Queensland's animal welfare laws are going under the microscope, with a review now underway.
The government's proposing a number of changes to the Animal Care and Protection Act (2001), around the treatment of creatures at homes and on farms.
It has been 20 years since the Act was introduced and RSPCA Qld Chief Inspector Daniel Young says there are a number of areas where it could be improved, leading to better animal welfare outcomes.
RSPCA inspectors investigated more than 17,000 animal cruelty and neglect complaints in 2020.
Here in Central Queensland, Gracemere has recorded one of the highest number of animal cruelty complaints in the state over the past year with 84 called in for the 4702 postcode.
There were also 66 complaints in Berserker and 49 in Rockhampton.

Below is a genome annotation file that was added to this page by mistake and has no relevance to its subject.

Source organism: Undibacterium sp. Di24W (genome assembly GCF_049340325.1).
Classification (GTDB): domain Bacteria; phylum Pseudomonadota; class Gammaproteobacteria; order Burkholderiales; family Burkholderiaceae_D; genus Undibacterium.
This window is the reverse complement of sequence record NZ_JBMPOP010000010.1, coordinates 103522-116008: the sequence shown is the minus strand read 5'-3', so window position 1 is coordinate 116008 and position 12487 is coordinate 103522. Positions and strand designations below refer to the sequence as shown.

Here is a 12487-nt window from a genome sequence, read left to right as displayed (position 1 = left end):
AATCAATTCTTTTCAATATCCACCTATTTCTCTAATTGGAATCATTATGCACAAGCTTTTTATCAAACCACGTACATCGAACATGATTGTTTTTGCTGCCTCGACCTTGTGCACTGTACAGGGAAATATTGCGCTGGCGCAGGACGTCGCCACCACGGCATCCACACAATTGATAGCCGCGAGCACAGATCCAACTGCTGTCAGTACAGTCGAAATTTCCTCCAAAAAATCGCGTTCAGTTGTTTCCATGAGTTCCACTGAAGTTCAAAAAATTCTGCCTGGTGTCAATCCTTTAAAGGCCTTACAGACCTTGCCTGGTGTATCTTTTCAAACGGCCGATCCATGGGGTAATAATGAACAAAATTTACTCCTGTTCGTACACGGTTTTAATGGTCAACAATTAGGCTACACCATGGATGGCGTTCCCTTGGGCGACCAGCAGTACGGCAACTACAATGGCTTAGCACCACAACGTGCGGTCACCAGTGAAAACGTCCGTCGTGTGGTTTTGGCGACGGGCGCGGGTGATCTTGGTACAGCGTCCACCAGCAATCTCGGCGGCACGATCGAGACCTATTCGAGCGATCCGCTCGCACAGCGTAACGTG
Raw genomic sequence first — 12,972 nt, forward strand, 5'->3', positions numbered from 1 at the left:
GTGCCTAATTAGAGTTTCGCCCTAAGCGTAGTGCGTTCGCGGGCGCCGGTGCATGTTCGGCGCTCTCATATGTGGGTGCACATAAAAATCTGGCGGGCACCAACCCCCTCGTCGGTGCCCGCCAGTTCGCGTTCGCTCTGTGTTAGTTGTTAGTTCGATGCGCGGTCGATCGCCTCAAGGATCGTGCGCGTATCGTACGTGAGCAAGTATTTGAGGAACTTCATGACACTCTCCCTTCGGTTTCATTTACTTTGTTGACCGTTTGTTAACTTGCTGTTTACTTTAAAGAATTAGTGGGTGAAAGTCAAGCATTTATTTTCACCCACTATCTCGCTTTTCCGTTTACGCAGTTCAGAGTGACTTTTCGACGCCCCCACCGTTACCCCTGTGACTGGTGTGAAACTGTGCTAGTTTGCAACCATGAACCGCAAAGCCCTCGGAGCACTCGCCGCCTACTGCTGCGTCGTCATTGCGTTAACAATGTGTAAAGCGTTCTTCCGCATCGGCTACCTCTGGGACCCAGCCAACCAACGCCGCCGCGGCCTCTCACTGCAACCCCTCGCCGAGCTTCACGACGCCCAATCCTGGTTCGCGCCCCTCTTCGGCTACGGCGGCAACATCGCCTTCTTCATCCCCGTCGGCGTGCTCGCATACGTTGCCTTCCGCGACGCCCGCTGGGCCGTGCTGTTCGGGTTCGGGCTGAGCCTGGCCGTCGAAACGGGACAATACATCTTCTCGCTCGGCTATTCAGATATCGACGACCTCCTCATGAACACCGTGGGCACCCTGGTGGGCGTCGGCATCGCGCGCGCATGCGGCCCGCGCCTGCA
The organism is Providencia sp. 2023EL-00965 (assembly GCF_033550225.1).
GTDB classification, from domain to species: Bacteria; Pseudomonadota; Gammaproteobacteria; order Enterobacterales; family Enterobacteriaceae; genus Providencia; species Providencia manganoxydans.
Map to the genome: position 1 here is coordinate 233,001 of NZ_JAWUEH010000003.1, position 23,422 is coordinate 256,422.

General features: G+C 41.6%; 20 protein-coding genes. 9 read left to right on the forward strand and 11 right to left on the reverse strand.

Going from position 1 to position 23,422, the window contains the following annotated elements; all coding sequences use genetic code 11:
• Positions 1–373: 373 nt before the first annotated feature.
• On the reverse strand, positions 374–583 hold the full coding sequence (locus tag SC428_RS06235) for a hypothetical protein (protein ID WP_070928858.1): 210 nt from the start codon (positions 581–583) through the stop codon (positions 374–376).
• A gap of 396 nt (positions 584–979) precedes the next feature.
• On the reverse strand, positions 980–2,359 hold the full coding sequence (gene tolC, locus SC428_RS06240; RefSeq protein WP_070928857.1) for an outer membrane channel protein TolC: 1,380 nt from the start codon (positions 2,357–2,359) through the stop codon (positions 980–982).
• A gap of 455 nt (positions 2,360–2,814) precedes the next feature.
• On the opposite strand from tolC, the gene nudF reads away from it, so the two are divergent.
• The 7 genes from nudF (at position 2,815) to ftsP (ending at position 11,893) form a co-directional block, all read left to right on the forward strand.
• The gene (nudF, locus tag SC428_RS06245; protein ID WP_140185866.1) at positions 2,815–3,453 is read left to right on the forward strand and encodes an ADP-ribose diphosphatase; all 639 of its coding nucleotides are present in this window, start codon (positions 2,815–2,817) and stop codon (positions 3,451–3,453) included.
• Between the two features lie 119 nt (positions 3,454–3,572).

RSPCA solicitor Tracey Jackson believes animal cruelty laws need to move with the times, to reflect community expectations.
"We should make sure our laws keep up to date," Ms Jackson says.
"Once upon a time it was fairly common-place to keep dogs tied up in backyards, we now know that has not only a physical, but a psychological impact on the dog's welfare.
"There are practices that use to be acceptable that the community in general doesn't think are acceptable anymore and we've proven with caged eggs that we can move forward and we can improve our practices."
Central Queensland residents are being encouraged to have a say on proposed changes, to make sure animal protection regulations remain current.
To have your say head to daf.engagementhub.com.au/animal-welfare